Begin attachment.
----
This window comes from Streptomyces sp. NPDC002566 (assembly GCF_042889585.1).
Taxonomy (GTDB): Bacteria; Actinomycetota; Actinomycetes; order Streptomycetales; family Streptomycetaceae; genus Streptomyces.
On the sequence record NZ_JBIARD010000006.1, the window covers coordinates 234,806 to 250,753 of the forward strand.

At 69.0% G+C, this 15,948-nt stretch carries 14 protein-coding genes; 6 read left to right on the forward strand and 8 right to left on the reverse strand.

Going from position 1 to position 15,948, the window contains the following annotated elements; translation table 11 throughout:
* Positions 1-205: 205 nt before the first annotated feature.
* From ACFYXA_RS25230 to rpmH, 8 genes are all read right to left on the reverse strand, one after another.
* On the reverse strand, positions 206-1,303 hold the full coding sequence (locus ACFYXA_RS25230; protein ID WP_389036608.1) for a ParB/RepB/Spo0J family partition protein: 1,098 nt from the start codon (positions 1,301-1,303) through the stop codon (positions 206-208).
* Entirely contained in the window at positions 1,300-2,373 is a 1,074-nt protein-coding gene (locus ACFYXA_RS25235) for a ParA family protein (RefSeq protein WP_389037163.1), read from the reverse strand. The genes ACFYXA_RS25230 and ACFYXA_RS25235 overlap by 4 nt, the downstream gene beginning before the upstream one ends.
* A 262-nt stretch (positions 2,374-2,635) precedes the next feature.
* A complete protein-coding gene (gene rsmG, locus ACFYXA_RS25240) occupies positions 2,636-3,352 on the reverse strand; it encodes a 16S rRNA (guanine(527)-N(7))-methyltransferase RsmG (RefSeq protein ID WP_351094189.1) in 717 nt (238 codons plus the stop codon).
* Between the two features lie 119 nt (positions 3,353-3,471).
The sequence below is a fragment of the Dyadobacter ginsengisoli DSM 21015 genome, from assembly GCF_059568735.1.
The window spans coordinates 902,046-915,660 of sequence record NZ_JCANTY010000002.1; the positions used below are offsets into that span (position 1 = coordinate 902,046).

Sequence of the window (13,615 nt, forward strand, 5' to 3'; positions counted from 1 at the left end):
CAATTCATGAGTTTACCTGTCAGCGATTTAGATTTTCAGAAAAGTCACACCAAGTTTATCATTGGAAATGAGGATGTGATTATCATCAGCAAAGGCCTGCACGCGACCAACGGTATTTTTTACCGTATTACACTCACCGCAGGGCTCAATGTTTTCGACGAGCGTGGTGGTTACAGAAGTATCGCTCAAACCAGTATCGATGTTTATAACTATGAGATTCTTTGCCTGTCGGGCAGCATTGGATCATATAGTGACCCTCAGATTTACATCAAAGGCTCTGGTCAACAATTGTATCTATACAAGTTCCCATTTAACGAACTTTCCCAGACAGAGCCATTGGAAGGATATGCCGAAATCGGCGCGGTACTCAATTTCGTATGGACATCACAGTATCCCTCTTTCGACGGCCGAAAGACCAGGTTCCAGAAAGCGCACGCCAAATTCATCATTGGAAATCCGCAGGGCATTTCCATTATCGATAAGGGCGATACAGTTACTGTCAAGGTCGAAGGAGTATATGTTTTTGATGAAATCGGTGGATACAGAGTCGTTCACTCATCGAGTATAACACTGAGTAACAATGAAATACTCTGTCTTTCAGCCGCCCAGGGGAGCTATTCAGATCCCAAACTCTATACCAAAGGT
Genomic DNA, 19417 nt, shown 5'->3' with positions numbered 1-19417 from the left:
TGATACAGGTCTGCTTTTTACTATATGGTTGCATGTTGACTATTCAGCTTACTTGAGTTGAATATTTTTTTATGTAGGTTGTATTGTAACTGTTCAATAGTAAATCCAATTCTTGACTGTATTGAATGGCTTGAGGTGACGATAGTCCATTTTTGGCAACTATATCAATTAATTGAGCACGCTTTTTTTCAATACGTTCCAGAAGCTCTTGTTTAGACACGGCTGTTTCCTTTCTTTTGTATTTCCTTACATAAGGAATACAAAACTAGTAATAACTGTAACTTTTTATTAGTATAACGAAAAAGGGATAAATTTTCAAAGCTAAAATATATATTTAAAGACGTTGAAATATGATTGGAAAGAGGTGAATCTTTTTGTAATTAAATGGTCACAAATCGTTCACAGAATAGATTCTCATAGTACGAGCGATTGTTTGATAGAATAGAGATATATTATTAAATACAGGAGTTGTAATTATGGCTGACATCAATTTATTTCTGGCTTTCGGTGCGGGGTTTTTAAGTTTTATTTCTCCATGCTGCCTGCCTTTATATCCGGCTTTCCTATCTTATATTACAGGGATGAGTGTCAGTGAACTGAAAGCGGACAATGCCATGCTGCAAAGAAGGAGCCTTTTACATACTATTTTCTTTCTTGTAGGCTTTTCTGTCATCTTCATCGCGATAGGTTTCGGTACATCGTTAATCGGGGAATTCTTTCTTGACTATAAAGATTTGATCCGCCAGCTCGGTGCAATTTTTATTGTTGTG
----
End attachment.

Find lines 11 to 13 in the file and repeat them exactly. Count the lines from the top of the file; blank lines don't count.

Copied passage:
* A complete protein-coding gene (gene rsmG, locus ACFYXA_RS25240) occupies positions 2,636-3,352 on the reverse strand; it encodes a 16S rRNA (guanine(527)-N(7))-methyltransferase RsmG (RefSeq protein ID WP_351094189.1) in 717 nt (238 codons plus the stop codon).
* Between the two features lie 119 nt (positions 3,353-3,471).
The sequence below is a fragment of the Dyadobacter ginsengisoli DSM 21015 genome, from assembly GCF_059568735.1.